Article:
How to Reignite Passion for Your Job

When you’ve been doing any job for a while–even one that you love, it can get lacklustre. Now, I LOVE acting, but everyone can feel stuck sometimes.

When you’re just starting out on your journey, it can be really easy to feel fired up.

“I booked my first commercial!”
“I got my first major network audition!”
“I got an agent!”

But after a while, it can feel like the same old grind–You’ve achieved the goals you set up for yourself, you’re a real-life “professional actor”. Now what?

There’s an amazing quote I love from the movie Soul:

I heard this story about a fish. He swims up to this older fish and says, “I’m trying to find this thing they call the ocean.” “The ocean?” says the older fish. “That’s what you’re in right now.” “This?” says the young fish. “This is water. What I want is the ocean.”

It’s so powerful, because we always think that if we just reach that next thing, our life will somehow suddenly change. But that is rarely the case. Even the biggest high can get mundane after a while. So the question is, once you’re in a comfortable spot in your career, how do you reignite the passion for your job?

Sure, you can always set bigger goals, larger roles, bigger budget movies, more money–but this can easily lead you places where you didn’t intend to go and chasing things that you may not even want. What you need to do is go back to your WHY.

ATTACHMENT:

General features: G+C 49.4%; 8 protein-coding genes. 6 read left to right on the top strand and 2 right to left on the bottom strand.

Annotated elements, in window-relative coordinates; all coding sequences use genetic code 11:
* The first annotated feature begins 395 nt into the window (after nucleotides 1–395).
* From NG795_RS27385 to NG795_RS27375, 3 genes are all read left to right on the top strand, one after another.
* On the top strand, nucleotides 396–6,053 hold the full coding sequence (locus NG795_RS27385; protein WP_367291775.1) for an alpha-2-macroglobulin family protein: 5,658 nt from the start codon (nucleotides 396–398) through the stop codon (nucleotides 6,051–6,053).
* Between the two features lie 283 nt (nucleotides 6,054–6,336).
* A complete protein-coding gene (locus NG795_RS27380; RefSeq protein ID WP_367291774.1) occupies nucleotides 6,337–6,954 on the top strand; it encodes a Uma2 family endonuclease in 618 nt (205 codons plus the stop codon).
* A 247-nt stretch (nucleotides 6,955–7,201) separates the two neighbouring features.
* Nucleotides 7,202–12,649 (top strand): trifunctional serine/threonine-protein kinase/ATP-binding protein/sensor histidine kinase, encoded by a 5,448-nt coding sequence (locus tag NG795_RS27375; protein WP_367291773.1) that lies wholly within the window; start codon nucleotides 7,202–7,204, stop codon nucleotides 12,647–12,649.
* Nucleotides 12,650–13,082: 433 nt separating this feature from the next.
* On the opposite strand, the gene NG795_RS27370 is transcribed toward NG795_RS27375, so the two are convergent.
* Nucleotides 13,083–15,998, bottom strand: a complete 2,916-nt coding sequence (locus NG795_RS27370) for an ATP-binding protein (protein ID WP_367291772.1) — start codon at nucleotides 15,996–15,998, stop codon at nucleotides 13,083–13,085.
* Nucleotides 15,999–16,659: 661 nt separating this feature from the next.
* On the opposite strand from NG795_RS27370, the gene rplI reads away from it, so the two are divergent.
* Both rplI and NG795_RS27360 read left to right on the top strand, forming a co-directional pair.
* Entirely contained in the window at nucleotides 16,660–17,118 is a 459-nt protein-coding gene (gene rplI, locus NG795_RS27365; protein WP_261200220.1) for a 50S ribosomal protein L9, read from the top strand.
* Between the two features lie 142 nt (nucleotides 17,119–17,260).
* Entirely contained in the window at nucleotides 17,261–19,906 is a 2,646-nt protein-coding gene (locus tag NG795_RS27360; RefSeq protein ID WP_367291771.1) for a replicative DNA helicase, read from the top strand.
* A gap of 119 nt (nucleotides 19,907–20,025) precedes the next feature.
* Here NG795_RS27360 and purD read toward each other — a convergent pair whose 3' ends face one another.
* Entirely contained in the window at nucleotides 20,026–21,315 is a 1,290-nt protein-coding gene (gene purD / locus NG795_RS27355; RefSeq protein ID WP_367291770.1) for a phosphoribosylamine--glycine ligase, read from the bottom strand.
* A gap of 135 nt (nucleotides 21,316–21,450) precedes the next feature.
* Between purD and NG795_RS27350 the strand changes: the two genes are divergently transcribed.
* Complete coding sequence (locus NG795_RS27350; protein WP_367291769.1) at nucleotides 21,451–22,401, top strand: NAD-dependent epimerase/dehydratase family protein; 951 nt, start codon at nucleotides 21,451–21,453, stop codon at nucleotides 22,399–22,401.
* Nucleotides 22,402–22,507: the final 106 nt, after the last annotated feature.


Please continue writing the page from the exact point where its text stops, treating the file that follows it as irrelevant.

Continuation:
Why did you want to become an actor?

Or anything else for that matter. Getting back to the reason why you wanted to become a parent, a partner, a CEO or a pianist–that’s what’s going to reignite that passion again, and set you on course for your next goal.

So often we can buy into someone else’s goals–Like keeping up with the Jones’. It’s easy to set money goals–but if you weren’t in it for the money to begin with, reaching those goals won’t satisfy you.

As an actor, it can be hard to pinpoint your why. I know it was for me. Is it vanity? Am I just an attention seeker? Am I in it for the fame and fortune?

But when I really focus and think about it, it’s about story-telling, making someone smile when they’re down, or making them empathize with someone they may never have thought twice about. Showing my kids that if you love what you do, you can make a living off of it. That some things are worth working two/three jobs for. That a marriage is about taking care and supporting each other’s dreams. That you really can have it all–a dream job and a dream home life.

So, what’s your why?


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